People might ask, why did he kill himself over a video? Why are those 2 students blamed for his death? They didn't throw him off the bridge or even encourage him; all they did was film him having sex and put it on the internet for every homophobic gay hating basher to come along and point a finger and judge him. The comments left by said viewers were disgusting and a painful reminder of just how far we still have to go in accepting sexual orientations other than hetero. Also, we have to consider that Clementi, and other such victims, hadn't disclosed their sexual identity to their own families and this forced outing had sent them into a panic that spiraled out of control.

Whatever the reason Tyler Clementi eventually came too before climbing onto that bridge we can be assured of one thing, when we bully, when we tease, when we judge, when we hate, when we treat people who are not the same as us as "less than" or "inferior" we might as well be putting the bullet in the gun ourselves, handing them a glass of water to down those pills, or even giving them a hand up to climb on that ledge.

We are guilty when we use words to hurt, to diminish, to destroy self esteem. Tyler Clementi had a right to be who he was. He had a right to engage in private matters without fear of being videoed and exposed. He had a right to assume he had the rest of his life to figure himself out and decide for himself what he wanted to share with the world and what he wanted to keep to himself. Those two students took that right away and the result is that Tyler came to the conclusion the only choice left to him was to end his life.

College is a new and exciting experience for most students. Away from home for the first time, experimenting and discovering who we are while navigating the corridors of college life. Most of us are using this experience to better ourselves and improve our own lives; others are wasting this opportunity to play with the lives of others with disasterous and even fatal consequences. Most of us have grown up sufficiently to be socially acceptable members of society. We have learned how to "live and let live" and accept every person as an individual with the right to choose who they are; if we don't like it we can walk away. Bullying someone, or invading their privacy because you find what they do different or abnormal or even humorous might seem inconsequential to you, but have you thought would it would feel like if you were the one under the spotlight?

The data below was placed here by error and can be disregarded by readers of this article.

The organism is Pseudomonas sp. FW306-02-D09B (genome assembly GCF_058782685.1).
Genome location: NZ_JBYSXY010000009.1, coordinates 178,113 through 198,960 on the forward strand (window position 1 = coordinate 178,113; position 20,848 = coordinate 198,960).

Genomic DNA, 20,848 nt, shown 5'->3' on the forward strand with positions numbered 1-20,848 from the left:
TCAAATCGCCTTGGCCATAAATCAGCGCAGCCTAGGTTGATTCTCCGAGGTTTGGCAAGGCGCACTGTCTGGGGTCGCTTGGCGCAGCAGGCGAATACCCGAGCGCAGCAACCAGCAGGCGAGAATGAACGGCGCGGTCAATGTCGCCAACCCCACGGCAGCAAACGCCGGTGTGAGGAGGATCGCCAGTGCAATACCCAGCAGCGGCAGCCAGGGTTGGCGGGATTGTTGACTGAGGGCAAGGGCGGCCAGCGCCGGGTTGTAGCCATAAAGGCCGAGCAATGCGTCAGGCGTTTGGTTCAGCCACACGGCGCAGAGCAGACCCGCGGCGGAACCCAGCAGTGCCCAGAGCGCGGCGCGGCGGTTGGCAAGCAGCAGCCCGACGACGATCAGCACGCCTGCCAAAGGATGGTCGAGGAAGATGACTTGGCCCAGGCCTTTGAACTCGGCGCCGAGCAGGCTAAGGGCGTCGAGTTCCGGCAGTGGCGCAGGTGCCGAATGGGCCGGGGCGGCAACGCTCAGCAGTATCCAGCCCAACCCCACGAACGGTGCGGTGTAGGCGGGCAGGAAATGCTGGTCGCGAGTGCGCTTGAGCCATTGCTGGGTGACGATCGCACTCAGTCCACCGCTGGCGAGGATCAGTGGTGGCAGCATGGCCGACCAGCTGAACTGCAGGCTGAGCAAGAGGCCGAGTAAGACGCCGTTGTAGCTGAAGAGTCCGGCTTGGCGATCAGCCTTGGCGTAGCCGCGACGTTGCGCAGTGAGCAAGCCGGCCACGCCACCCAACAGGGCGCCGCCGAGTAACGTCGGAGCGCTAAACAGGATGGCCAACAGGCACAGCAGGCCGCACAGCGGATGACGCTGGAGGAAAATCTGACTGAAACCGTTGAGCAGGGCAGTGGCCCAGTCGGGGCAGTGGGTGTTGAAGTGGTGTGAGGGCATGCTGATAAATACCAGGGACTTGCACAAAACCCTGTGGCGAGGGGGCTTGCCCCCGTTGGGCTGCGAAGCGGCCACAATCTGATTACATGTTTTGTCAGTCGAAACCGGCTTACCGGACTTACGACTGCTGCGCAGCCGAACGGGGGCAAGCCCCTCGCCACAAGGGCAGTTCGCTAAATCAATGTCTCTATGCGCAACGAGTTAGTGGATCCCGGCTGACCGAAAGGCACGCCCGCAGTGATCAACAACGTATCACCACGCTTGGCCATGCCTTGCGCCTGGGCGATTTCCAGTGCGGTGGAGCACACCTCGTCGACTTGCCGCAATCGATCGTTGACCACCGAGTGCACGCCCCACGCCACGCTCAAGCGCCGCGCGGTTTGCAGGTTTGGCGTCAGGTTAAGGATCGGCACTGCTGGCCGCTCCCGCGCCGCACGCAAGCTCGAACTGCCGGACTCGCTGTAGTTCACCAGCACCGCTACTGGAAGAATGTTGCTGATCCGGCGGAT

What are you doing with your college experience

Tuesday, November 16, 2010

Totally off the wall post...but I've got a question....

I was having a conversation with some friends recently and one thing led to another as conversations tend to do and the "things our parents did when we were young" came up. We entertained each other with the totally oddball behavior one or the other of our parents did or the things they subjected us too etc. Nice to know I didn't have the only set of crazy parents out there...but that's not the point of this post. In the middle of all this joking and laughter I threw out something my dad did and incidentally my ex also engaged in that behavior...something of which I could never understand and never liked...anyhow.

Both of them traipsed around the house in their underwear. In front of us...the kids. (father with me and my siblings, and ex with our children)...and even sometimes when a rare friend came over...they got the wonderful vision of father/ex in his underwear too...though in this regard my ex might have restrained a little more.